Monday, October 21, 2013

12 Years a Slave (***1/2)

Directed by Steve McQueen


In a post Django Unchained movie climate, a film like 12 Years a Slave might get swallowed. Both films put almost Mel Gibson-like focus on the brutality of American slavery, soaking the audience in the horrors and the blood of the darkest part of American history. Django did it with flair, a pop picture using Western homage to contrast the grotesque evil shown on the screen - that movie only felt about ten percent sincere. 12 Years a Slave is a full hundred. It sees nothing catchy or funny about the story of Solomon Northup, a free black man living in New York during antebellum America who was kidnapped and sold into slavery in the dastardly South. It's bones are rooted in complete seriousness. 12 Years is unflinching, rough to the touch and stark in its emotional portrayal of such a harrowing story. With incredible performances from his main cast members, Steve McQueen crafts a story that manages to side-swipe the sentimentality of previous slave tales like Roots while still managing to capture the helpless horror of its setting.

This is the third film from Steve McQueen, after Hunger and Shame. With each sequential film, he's gotten further from his experimental, visual artist past and has now fully embraced the standard narrative template, with this film anyway. 12 Years a Slave has the kind of three-act hero's journey that Robert McKee would have really loved, but he's able to prove that even though he's working with a tighter script (penned by John Ridley), it doesn't mean that he's going to eschew his visual expertise. He is incredibly aware of the power of a single image, and he uses long takes not to show off as a cinematic virtuoso (though he can do that too), but to forever burn that image into your mind. McQueen is neither white, nor American, so the early claims that 12 Years is another in a line of American white guilt pictures is pretty funny if not flat-out wrong, but that accusation becomes even more erroneous once you've actually seen the film. McQueen's framing of the events and his impeccable orchestration of the brilliant performances from Chiwetel Ejiofor and Michael Fassbender have you leaving the theater with few thoughts outside of just how powerful the cinematic experience you just witnessed is.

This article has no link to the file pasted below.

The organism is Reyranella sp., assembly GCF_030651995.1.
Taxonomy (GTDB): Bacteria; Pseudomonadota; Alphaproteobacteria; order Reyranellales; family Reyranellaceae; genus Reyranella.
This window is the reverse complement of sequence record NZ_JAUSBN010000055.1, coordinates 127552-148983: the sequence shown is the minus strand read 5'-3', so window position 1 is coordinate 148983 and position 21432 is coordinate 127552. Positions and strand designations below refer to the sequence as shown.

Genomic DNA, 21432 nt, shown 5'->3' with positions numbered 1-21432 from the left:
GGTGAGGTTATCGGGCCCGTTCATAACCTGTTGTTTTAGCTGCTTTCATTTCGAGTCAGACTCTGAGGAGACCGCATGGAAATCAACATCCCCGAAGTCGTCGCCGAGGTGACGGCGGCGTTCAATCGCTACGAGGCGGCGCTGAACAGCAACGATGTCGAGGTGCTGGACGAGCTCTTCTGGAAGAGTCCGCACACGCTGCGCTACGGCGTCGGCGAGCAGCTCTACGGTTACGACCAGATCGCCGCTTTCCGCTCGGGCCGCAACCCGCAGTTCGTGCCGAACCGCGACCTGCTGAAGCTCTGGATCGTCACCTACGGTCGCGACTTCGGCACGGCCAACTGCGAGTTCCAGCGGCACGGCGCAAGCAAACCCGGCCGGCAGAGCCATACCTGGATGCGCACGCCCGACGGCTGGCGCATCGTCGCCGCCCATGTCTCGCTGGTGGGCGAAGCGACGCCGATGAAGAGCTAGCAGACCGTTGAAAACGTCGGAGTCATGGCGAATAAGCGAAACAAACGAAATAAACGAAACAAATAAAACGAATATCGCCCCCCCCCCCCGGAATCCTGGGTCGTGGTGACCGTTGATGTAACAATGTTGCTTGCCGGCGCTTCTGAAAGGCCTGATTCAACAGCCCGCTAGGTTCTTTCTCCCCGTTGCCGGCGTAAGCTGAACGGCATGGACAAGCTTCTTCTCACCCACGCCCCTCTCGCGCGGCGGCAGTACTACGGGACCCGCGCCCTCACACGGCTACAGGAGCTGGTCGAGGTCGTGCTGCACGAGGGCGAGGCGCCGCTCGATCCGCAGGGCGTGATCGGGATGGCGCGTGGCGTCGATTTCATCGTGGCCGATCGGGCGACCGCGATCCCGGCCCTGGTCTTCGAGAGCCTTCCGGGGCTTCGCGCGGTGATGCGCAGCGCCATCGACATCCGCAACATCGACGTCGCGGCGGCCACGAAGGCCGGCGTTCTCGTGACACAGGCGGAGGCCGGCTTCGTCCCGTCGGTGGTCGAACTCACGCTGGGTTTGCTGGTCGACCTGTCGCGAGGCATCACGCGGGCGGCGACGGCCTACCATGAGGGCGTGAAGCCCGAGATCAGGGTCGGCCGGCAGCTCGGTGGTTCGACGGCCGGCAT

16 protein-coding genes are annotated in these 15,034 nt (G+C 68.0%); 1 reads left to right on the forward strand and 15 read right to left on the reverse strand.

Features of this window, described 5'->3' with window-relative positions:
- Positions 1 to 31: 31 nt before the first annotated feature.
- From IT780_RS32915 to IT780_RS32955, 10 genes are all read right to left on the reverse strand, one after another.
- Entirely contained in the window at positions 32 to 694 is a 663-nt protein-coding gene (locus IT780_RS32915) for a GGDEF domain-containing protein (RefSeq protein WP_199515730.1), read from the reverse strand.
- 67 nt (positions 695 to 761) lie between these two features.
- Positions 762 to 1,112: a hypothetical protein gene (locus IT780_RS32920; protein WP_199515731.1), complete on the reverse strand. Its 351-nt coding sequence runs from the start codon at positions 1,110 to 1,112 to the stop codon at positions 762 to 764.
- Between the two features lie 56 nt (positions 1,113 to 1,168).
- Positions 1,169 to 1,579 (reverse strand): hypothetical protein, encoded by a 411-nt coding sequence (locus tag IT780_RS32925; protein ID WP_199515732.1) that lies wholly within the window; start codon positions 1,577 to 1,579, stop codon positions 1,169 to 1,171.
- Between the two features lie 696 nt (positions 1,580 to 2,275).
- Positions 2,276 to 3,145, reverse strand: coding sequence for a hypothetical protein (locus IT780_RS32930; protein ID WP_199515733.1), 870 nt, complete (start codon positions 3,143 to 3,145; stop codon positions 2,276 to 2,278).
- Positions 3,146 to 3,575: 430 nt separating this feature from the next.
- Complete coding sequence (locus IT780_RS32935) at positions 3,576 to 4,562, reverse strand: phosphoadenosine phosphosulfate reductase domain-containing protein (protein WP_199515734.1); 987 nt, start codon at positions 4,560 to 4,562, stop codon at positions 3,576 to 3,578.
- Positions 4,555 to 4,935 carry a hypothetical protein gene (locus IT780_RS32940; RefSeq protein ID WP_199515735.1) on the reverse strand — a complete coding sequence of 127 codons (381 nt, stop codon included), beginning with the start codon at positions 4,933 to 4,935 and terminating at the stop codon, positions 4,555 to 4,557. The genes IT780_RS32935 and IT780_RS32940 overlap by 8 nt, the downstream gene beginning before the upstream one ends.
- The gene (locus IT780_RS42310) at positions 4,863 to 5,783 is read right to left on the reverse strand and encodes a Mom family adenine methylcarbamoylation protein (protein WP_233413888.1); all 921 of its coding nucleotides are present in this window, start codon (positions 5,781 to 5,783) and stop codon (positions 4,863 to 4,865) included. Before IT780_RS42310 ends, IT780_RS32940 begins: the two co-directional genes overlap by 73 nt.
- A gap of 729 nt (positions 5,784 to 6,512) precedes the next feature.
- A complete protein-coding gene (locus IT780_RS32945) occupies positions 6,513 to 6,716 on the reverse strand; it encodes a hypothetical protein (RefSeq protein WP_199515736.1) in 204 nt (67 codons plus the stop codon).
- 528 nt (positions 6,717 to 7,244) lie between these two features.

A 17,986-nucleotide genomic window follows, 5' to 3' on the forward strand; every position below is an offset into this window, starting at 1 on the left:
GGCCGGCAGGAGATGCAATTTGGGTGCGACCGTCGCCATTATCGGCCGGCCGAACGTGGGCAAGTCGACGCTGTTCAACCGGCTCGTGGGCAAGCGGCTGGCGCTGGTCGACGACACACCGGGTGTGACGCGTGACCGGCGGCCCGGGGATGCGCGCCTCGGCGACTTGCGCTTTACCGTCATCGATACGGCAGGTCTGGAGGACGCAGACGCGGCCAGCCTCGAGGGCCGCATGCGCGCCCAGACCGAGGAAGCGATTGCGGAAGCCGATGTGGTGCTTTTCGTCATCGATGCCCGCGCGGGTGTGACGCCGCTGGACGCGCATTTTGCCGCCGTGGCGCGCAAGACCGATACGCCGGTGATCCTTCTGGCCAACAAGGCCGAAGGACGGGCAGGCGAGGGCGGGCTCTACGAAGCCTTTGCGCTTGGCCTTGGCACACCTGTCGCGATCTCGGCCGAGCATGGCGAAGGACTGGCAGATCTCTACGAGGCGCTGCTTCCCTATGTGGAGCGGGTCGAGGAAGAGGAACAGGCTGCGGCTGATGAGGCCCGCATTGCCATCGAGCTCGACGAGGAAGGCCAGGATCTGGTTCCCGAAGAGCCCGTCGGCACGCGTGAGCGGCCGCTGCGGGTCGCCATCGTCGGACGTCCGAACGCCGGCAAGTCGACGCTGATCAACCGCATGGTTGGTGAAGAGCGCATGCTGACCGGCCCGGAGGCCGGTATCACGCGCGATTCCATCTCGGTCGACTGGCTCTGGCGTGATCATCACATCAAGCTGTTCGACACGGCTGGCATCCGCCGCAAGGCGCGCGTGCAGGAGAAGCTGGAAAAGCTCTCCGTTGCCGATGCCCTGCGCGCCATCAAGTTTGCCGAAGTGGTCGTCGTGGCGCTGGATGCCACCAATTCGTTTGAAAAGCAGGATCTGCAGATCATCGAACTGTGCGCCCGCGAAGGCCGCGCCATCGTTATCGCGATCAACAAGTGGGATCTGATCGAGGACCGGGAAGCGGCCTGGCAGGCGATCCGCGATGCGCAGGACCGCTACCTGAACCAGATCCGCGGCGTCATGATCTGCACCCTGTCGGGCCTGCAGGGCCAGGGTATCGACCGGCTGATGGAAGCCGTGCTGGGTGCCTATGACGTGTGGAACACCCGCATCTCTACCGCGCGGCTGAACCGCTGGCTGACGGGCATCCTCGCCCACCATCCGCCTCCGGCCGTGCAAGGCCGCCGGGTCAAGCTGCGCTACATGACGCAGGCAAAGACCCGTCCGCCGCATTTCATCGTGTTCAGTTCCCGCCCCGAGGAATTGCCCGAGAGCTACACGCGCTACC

Ejiofor plays Solomon Northup, a successful violinist living in Saratoga, New York with his wife and two children. He's respected by the entire town for his playing ability, but when his wife takes a trip with the children, Solomon takes a short job with two business men working for the circus. The men end up getting Northup highly inebriated before cashing in and selling him as a runaway slave named Platt. Ejiofor is a veteran English actor who's been in and out of movies for over a decade, but outside of 2002's Dirty Pretty Things and 2005's Kinky Boots, he's rarely been given a film role as opportunistic as the one that Steve McQueen gives him here. It's a performance that's as tormented and physical as they come, putting Ejiofor through the ringer as Solomon is pulled from his family, his life and is put face-to-face with the cold reality of American slavery, a reality he did good to ignore as a free man up North. The glimmer of freedom always shines painfully in Solomon's eyes, even as he's beaten out of even acknowledging his real name and his privileged past.

It's the kind of role that should finally make Ejiofor a star, and its the kind of performance that all but guarantees it. I'd venture to guess that by the end of Oscar season, we'll all have a better handle on how to actually pronounce his name. Surrounding him is a bevy of star power in supporting roles, including Paul Giamatti as a slimy businessman omonously named Freeman. Freeman is the man that Solomon's kidnappers sell him to. He later flips Solomon to a landowner named Ford (Benedict Cumberbatch), along with a woman whom he separates from her children. Life on Ford's plantation is good enough. Ford indulges Solomon's musical abilities and even takes his advice per carpentry over that of his hired contractor, the brutal Tibeats (Paul Dano). Tibeats doesn't take well to be shown up by a slave, giving Solomon his first taste of the spiteful hate that Southern plantation whites can showcase. Tibeats' threats toward Solomon become so hostile indeed that life on the Ford plantation becomes too dangerous, and he is moved to the plantation of Edwin Epps (Fassbender).